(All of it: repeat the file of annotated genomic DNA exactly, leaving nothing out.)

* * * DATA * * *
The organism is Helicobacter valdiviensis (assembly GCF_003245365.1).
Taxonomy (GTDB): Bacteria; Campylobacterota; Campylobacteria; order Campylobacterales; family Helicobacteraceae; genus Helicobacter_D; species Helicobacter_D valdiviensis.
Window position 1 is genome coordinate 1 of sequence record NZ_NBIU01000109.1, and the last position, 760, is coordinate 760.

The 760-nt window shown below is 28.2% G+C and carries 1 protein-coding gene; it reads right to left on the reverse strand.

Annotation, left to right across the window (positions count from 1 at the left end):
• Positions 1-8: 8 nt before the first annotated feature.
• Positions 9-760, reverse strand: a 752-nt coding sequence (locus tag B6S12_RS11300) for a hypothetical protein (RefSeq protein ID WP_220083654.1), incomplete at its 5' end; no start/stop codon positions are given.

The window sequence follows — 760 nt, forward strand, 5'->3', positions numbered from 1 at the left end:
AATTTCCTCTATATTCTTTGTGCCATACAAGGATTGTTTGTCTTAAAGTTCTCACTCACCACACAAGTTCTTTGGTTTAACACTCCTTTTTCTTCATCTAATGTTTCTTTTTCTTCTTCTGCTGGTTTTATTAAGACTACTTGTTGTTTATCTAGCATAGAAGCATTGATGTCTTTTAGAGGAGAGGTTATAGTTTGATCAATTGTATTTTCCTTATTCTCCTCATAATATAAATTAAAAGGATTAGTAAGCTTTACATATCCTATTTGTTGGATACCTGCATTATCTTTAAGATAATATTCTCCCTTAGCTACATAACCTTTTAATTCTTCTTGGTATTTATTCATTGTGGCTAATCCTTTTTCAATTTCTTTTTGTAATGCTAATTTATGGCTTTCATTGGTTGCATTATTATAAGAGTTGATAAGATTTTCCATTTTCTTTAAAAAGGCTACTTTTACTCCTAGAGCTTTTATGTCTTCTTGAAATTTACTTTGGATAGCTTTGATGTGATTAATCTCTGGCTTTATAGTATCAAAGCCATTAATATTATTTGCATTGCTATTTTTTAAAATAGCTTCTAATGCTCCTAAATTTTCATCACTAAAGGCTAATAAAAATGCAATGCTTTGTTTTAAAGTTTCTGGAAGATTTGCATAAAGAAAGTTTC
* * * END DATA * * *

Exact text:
The organism is Helicobacter valdiviensis (assembly GCF_003245365.1).
Taxonomy (GTDB): Bacteria; Campylobacterota; Campylobacteria; order Campylobacterales; family Helicobacteraceae; genus Helicobacter_D; species Helicobacter_D valdiviensis.
Window position 1 is genome coordinate 1 of sequence record NZ_NBIU01000109.1, and the last position, 760, is coordinate 760.

The 760-nt window shown below is 28.2% G+C and carries 1 protein-coding gene; it reads right to left on the reverse strand.

Annotation, left to right across the window (positions count from 1 at the left end):
• Positions 1-8: 8 nt before the first annotated feature.
• Positions 9-760, reverse strand: a 752-nt coding sequence (locus tag B6S12_RS11300) for a hypothetical protein (RefSeq protein ID WP_220083654.1), incomplete at its 5' end; no start/stop codon positions are given.

The window sequence follows — 760 nt, forward strand, 5'->3', positions numbered from 1 at the left end:
AATTTCCTCTATATTCTTTGTGCCATACAAGGATTGTTTGTCTTAAAGTTCTCACTCACCACACAAGTTCTTTGGTTTAACACTCCTTTTTCTTCATCTAATGTTTCTTTTTCTTCTTCTGCTGGTTTTATTAAGACTACTTGTTGTTTATCTAGCATAGAAGCATTGATGTCTTTTAGAGGAGAGGTTATAGTTTGATCAATTGTATTTTCCTTATTCTCCTCATAATATAAATTAAAAGGATTAGTAAGCTTTACATATCCTATTTGTTGGATACCTGCATTATCTTTAAGATAATATTCTCCCTTAGCTACATAACCTTTTAATTCTTCTTGGTATTTATTCATTGTGGCTAATCCTTTTTCAATTTCTTTTTGTAATGCTAATTTATGGCTTTCATTGGTTGCATTATTATAAGAGTTGATAAGATTTTCCATTTTCTTTAAAAAGGCTACTTTTACTCCTAGAGCTTTTATGTCTTCTTGAAATTTACTTTGGATAGCTTTGATGTGATTAATCTCTGGCTTTATAGTATCAAAGCCATTAATATTATTTGCATTGCTATTTTTTAAAATAGCTTCTAATGCTCCTAAATTTTCATCACTAAAGGCTAATAAAAATGCAATGCTTTGTTTTAAAGTTTCTGGAAGATTTGCATAAAGAAAGTTTC